Virtuoso organist to perform at academy


"I should place an organist who is master of his instrument at the very head of all virtuosi," said Ludwig van Beethoven.

Generations before, a 21-year-old German organist and composer named Johann Sebastian Bach had presaged Beethoven's sentiments by walking all the way from Arnstadt to Lubeck, some 150 miles, to experience the keyboard wizardry of Dietrich Buxtehude, the fellow reputed to be the greatest organist of his day.

These days, superior organ playing is still a grand attraction for music lovers who, thank heavens, no longer have to tramp across the countryside to hear a great virtuoso hold forth on "The King of Instruments."

Indeed, tomorrow evening, they need travel only as far as the U.S. Naval Academy Chapel to hear one of the world's greatest organists, John Weaver, who is chairman of the organ departments of the Juilliard School in New York and the Curtis Institute in Philadelphia.

The concert of works by J.S. Bach, Johannes Brahms, Cesar Franck, Marcel Dupre, William Walond and Weaver himself begins at 8 p.m.

"A great organist must first be a great musician, sensitive not only to beautiful melodies but to musical color," said Monte Maxwell, the Academy Chapel's organist since 1997 and once a Weaver student at Curtis and Juilliard. "Then there is the matter of getting those colors out of the instrument."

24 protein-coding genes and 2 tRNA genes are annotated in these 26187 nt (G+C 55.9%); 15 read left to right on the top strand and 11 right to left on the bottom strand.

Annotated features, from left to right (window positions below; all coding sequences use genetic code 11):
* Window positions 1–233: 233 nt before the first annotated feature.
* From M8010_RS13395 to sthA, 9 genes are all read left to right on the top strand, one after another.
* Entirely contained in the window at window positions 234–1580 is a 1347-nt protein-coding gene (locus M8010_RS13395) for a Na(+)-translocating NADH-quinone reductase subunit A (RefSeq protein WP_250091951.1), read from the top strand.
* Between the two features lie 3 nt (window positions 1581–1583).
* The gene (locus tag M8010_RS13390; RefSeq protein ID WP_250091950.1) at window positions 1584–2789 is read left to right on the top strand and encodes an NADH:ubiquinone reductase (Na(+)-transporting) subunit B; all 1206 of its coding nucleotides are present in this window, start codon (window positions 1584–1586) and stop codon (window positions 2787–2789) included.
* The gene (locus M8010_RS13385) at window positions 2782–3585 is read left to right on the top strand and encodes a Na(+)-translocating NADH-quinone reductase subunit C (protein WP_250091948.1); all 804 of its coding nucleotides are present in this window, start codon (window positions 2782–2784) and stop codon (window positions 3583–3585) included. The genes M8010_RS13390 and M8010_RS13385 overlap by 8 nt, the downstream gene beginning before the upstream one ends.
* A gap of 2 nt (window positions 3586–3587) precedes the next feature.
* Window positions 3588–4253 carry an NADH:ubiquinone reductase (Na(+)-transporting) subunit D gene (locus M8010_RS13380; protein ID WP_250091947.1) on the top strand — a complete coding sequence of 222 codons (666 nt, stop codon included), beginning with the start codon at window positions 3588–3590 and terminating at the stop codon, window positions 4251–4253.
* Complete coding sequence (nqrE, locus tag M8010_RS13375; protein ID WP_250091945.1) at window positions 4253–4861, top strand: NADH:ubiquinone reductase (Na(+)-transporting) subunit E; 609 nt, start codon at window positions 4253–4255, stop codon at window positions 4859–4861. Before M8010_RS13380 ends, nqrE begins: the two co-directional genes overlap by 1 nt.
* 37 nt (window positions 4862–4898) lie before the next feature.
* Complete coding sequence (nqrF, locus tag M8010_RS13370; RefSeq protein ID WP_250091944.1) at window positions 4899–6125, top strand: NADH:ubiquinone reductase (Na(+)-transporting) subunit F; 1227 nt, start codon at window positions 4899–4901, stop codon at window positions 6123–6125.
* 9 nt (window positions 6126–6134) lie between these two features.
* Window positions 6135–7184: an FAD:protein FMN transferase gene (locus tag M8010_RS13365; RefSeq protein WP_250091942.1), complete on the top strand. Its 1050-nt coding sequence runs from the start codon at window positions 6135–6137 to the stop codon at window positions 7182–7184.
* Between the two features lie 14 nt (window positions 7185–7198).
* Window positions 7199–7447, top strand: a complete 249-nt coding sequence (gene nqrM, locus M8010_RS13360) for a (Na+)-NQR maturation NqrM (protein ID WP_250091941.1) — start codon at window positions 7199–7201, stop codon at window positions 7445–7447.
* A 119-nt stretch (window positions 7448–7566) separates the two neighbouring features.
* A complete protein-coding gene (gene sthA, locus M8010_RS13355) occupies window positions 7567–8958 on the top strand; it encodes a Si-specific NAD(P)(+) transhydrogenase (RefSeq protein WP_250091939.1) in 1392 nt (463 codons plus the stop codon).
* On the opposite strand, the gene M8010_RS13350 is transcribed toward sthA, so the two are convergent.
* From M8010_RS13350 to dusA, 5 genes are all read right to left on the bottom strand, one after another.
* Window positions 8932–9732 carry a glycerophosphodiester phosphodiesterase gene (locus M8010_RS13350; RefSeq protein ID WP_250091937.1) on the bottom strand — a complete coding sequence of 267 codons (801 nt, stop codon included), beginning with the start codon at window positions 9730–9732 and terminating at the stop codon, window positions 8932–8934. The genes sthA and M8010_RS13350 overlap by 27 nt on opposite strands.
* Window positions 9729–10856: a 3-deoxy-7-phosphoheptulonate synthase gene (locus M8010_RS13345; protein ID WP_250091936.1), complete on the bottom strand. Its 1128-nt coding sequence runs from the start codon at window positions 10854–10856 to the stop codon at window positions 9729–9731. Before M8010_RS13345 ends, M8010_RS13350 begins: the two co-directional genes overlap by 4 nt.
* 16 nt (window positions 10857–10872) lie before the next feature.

Articulating phrases on the organ is a whole different matter from phrasing on the piano, Maxwell said, and, of course, with two or more manual consoles and a large array of foot pedals, an organist must have coordination skills, par excellence.

And no one in the world, said Maxwell, excels at all of these with greater authority than his former teacher.

"John is a superb musician in every sense of the word," Maxwell said. "He is extraordinary both as a solo performer and as a church organist whose job it is to get an entire congregation involved in what he's doing. He also performs entirely from memory, which is rare for an organist in this day and age."

Weaver's recital of masterpieces from the 18th, 19th, and 20th centuries will celebrate the completion of a major renovation of the academy chapel organ that has significantly expanded the tonal capabilities of the instrument. The organ contains more than 6,000 pipes.

The project was undertaken at a cost of $250,000, with funding entirely from private sources.

It is fitting that Weaver, a Baltimore native who has a long association with the Naval Academy, should be the distinguished visitor to put the renewed instrument through its paces.

Some six decades ago, Weaver's father, a Baltimore clergyman, brought his young son to Annapolis to play for academy organist Donald Gilley in an effort to determine whether the lad showed sufficient promise to pursue serious musical study.

The answer, needless to say, was in the affirmative.

In recent years, Weaver, as organist at Madison Avenue Presbyterian Church in Manhattan, has invited the Naval Academy Chapel Choir to perform at numerous services.

"This concert has all the makings of a special event," says Maxwell. "The new instrument sounds marvelous, our soloist has meaningful ties to the academy, and, as an organist, [Weaver is] the best there is."

General admission tickets to the recital are $10. They are available in advance at the music and theater ticket office in the academy's Bancroft Hall, or may be charged at 410-293-8497. Tickets also may be available at the door. Information: 410-293-2439.

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